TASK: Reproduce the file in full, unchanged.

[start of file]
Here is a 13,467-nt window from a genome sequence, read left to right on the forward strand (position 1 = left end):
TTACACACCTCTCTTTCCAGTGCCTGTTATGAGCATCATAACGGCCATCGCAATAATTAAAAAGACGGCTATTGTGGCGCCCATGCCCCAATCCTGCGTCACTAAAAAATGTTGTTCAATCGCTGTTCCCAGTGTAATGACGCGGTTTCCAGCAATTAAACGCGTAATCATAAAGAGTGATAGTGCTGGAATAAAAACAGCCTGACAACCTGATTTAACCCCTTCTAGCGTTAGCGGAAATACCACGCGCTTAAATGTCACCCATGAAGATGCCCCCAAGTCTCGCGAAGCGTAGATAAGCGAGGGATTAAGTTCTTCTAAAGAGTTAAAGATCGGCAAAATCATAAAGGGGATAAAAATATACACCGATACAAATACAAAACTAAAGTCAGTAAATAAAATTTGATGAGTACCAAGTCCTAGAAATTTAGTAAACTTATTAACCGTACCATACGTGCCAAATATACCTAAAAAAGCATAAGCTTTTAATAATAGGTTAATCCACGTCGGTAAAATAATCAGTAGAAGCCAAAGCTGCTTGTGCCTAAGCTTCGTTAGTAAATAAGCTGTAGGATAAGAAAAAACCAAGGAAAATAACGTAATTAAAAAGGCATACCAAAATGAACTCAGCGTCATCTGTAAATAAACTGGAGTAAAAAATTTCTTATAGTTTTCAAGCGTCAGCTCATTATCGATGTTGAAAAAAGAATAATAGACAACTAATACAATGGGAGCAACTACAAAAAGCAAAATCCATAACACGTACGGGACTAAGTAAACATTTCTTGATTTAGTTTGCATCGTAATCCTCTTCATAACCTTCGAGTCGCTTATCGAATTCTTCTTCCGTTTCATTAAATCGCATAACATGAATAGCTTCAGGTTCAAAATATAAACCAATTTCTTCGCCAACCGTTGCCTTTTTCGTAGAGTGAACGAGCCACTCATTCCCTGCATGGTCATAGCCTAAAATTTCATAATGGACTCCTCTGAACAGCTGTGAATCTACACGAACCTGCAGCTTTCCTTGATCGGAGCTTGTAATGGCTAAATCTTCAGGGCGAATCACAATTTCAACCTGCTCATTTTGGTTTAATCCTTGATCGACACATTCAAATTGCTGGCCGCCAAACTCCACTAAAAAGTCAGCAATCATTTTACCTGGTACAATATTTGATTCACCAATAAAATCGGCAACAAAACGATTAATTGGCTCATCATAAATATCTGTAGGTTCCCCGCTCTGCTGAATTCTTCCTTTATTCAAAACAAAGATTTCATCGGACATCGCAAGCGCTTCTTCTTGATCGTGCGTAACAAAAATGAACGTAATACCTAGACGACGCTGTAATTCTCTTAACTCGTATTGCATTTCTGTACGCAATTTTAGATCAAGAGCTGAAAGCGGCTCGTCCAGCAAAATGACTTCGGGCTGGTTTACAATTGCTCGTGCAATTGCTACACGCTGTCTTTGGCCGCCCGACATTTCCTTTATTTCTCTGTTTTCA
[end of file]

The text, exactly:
Here is a 13,467-nt window from a genome sequence, read left to right on the forward strand (position 1 = left end):
TTACACACCTCTCTTTCCAGTGCCTGTTATGAGCATCATAACGGCCATCGCAATAATTAAAAAGACGGCTATTGTGGCGCCCATGCCCCAATCCTGCGTCACTAAAAAATGTTGTTCAATCGCTGTTCCCAGTGTAATGACGCGGTTTCCAGCAATTAAACGCGTAATCATAAAGAGTGATAGTGCTGGAATAAAAACAGCCTGACAACCTGATTTAACCCCTTCTAGCGTTAGCGGAAATACCACGCGCTTAAATGTCACCCATGAAGATGCCCCCAAGTCTCGCGAAGCGTAGATAAGCGAGGGATTAAGTTCTTCTAAAGAGTTAAAGATCGGCAAAATCATAAAGGGGATAAAAATATACACCGATACAAATACAAAACTAAAGTCAGTAAATAAAATTTGATGAGTACCAAGTCCTAGAAATTTAGTAAACTTATTAACCGTACCATACGTGCCAAATATACCTAAAAAAGCATAAGCTTTTAATAATAGGTTAATCCACGTCGGTAAAATAATCAGTAGAAGCCAAAGCTGCTTGTGCCTAAGCTTCGTTAGTAAATAAGCTGTAGGATAAGAAAAAACCAAGGAAAATAACGTAATTAAAAAGGCATACCAAAATGAACTCAGCGTCATCTGTAAATAAACTGGAGTAAAAAATTTCTTATAGTTTTCAAGCGTCAGCTCATTATCGATGTTGAAAAAAGAATAATAGACAACTAATACAATGGGAGCAACTACAAAAAGCAAAATCCATAACACGTACGGGACTAAGTAAACATTTCTTGATTTAGTTTGCATCGTAATCCTCTTCATAACCTTCGAGTCGCTTATCGAATTCTTCTTCCGTTTCATTAAATCGCATAACATGAATAGCTTCAGGTTCAAAATATAAACCAATTTCTTCGCCAACCGTTGCCTTTTTCGTAGAGTGAACGAGCCACTCATTCCCTGCATGGTCATAGCCTAAAATTTCATAATGGACTCCTCTGAACAGCTGTGAATCTACACGAACCTGCAGCTTTCCTTGATCGGAGCTTGTAATGGCTAAATCTTCAGGGCGAATCACAATTTCAACCTGCTCATTTTGGTTTAATCCTTGATCGACACATTCAAATTGCTGGCCGCCAAACTCCACTAAAAAGTCAGCAATCATTTTACCTGGTACAATATTTGATTCACCAATAAAATCGGCAACAAAACGATTAATTGGCTCATCATAAATATCTGTAGGTTCCCCGCTCTGCTGAATTCTTCCTTTATTCAAAACAAAGATTTCATCGGACATCGCAAGCGCTTCTTCTTGATCGTGCGTAACAAAAATGAACGTAATACCTAGACGACGCTGTAATTCTCTTAACTCGTATTGCATTTCTGTACGCAATTTTAGATCAAGAGCTGAAAGCGGCTCGTCCAGCAAAATGACTTCGGGCTGGTTTACAATTGCTCGTGCAATTGCTACACGCTGTCTTTGGCCGCCCGACATTTCCTTTATTTCTCTGTTTTCA